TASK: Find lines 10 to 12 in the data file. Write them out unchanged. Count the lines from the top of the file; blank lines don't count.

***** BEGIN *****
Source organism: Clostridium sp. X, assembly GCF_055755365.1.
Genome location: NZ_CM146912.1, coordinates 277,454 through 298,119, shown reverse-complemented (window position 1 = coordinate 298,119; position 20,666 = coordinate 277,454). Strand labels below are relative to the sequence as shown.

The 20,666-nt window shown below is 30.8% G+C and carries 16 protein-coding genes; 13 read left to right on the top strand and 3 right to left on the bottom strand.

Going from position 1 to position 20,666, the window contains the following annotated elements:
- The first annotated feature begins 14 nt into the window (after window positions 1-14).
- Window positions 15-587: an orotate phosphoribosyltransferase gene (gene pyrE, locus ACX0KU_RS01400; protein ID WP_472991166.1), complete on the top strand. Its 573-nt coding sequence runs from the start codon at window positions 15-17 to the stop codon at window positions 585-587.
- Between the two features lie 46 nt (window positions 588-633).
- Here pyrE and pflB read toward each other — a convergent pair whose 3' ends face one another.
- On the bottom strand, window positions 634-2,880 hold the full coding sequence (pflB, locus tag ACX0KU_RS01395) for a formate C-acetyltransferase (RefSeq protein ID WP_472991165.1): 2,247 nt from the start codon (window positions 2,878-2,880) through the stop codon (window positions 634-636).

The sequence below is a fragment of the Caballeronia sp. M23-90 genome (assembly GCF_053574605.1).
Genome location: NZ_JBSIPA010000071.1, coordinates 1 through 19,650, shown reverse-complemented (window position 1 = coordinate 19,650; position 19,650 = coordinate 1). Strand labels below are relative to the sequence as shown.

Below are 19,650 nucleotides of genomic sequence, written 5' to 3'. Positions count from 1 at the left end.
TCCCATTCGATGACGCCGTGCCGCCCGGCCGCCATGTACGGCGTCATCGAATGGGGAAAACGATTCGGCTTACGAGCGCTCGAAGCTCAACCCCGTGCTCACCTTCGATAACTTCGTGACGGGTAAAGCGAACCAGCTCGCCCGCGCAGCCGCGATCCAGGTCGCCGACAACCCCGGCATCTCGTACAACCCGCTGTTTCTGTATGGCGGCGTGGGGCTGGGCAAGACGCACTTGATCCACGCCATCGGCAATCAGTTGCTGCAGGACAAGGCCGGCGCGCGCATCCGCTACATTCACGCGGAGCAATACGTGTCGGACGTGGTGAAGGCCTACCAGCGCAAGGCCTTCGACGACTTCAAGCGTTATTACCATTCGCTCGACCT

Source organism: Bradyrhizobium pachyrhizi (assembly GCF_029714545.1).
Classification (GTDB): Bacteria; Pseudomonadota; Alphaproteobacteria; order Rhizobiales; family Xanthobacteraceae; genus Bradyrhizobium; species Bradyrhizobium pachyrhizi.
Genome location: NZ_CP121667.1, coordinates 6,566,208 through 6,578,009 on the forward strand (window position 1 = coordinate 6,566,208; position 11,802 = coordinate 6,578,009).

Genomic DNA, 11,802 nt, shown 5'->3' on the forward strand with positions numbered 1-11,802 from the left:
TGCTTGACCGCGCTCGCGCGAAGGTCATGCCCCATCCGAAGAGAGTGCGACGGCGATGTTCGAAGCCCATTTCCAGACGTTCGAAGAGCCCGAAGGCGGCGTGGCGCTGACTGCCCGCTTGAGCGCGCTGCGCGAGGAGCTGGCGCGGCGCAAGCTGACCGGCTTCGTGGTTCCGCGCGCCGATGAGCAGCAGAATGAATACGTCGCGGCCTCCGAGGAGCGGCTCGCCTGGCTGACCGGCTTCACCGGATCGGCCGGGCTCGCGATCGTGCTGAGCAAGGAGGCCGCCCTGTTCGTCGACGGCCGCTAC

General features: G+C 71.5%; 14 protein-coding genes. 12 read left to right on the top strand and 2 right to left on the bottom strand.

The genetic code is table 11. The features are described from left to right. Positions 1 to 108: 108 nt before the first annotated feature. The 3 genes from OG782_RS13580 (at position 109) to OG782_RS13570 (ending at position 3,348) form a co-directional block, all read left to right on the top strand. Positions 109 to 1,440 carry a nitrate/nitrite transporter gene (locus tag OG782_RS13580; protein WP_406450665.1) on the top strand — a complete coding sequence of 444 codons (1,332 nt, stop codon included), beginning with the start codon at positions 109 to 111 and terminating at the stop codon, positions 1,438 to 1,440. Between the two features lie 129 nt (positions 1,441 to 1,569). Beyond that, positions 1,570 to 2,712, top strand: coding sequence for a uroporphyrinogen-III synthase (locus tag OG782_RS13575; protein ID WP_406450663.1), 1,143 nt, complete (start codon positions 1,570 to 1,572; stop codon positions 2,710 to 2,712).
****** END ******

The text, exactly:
The sequence below is a fragment of the Caballeronia sp. M23-90 genome (assembly GCF_053574605.1).
Genome location: NZ_JBSIPA010000071.1, coordinates 1 through 19,650, shown reverse-complemented (window position 1 = coordinate 19,650; position 19,650 = coordinate 1). Strand labels below are relative to the sequence as shown.

Below are 19,650 nucleotides of genomic sequence, written 5' to 3'. Positions count from 1 at the left end.